New vehicle handling is recovering strongly in North American ports, with OEMs and operators looking to improve processing throughput, scheduling and capacity. But will increases in North American production lead to fewer imports? Additional reporting by Christopher Ludwig.
As the new vehicle market rebounds in North America, including rising imports and exports, some ports and terminals are facing capacity constraints, particularly around rail transport and scheduling for processing and accessory installation. While many operators—and even carmakers— might consider this a luxury problem compared to the pain of recent years, in such a competitive market, vehicles need to move swiftly through ports to meet demand. “We are very concerned,” admits Larry Strug, national transportation manager at Subaru of America, regarding a lack of rail wagons out of the ports it uses.
The growth of imported vehicles at ports showed mixed results in 2011 owing in part to the disruptions in Asia, while 2012 has been stronger. The Japanese and Thai tragedies last year had impacts on certain west coast ports in particular. There were other disruptions too, such as vehicles temporarily diverted from Vancouver, Canada to Tacoma, Washington following a labour dispute. But the underlying recovery towards the end of last year and thus far in 2012 has been strong. Terminal operators are adding processing capacity and ports are adding space for automotive.
However, the medium term growth potential for vehicle handling in US ports may be dampened as more foreign carmakers expand their North American production capacity. For example, while BNSF Railways has experienced a significant import increase on the west coast, according to David Fleenor, head of automotive group, he notes that a production shift to North America would mean fewer imports arriving by sea and more by land from Mexico.
That is a view shared by Andre Elmaleh, director for auto and port-operated business at the port of Tacoma, which expects between 129,000 and 140,000 units this year. He believes that the trend to source production within North America has limited the potential growth for imports.
Marcel van Dijk, business development manager at the port of Los Angeles, also admits that a challenge may occur when Nissan, the port’s only automotive customer, builds its new plant in Mexico, thus reducing imports from Japan. In the meantime, however, Nissan’s growth at the port is leading to a 3-5 acre (1-2 hectare) expansion.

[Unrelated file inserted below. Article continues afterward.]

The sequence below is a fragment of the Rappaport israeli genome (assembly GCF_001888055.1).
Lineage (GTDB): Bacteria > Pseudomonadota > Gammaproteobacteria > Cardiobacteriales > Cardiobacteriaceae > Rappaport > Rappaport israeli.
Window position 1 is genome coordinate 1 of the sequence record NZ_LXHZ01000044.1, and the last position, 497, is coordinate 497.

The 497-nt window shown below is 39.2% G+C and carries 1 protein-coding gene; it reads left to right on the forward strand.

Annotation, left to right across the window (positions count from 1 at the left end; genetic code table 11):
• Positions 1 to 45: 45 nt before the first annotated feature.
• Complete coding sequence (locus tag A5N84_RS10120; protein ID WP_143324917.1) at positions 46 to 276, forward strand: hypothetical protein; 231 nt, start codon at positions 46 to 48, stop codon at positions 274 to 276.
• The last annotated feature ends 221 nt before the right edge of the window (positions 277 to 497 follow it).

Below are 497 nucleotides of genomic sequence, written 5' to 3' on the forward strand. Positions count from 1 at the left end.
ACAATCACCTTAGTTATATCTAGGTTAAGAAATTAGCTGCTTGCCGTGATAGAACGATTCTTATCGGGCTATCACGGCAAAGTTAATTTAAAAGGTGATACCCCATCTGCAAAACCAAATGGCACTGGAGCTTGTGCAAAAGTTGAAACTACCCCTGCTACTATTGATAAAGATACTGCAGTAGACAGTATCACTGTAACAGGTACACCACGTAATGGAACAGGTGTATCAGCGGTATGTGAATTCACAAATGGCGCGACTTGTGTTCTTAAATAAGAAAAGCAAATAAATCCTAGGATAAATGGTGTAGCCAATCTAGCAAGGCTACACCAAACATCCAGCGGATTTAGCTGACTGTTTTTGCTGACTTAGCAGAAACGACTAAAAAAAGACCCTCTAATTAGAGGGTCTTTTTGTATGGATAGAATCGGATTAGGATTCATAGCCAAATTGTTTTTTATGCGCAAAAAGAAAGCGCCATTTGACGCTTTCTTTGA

The good news for some operators in the US, however, has been a rise in exports. For a few ports, such as Baltimore, Maryland and Jacksonville, Florida, exports are actually close to parity with imports, which gives land providers a better chance to balance equipment utilisation. General Motors, for example, recently began using Baltimore to export cars to northern Europe as well as to import vehicles from Mexico, according to a port official.
For most American and Canadian ports, however, the trade deficit remains considerable and export growth represents incremental volume. In Mexico, on the other hand, exports are not just recovering to the American market, but have also been growing substantially to South America, in particular to Brazil (although recent trade disputes could slow this growth).
Mexican ports in the lead
The scale of Mexican export growth is exemplified in our ports survey for 2011, which includes data for Canadian and Mexican volume for the first time. The numbers reveal that the port of Veracruz, on Mexico’s eastern coast on the Gulf of Mexico, was the largest vehicle handling port in North America in 2011, at more than 750,000 units (including 588,000 exports).
Carmakers such as the Volkswagen Group, Ford and Nissan are using Veracruz for import and export, including to and from South America. VW, which has a plant in Puebla, several hours’ drive from the port, uses Veracruz to import products from Europe, and then sends Mexican-made product on the return load to Brunswick and Davisville, Rhode Island, as well as for export back to Europe.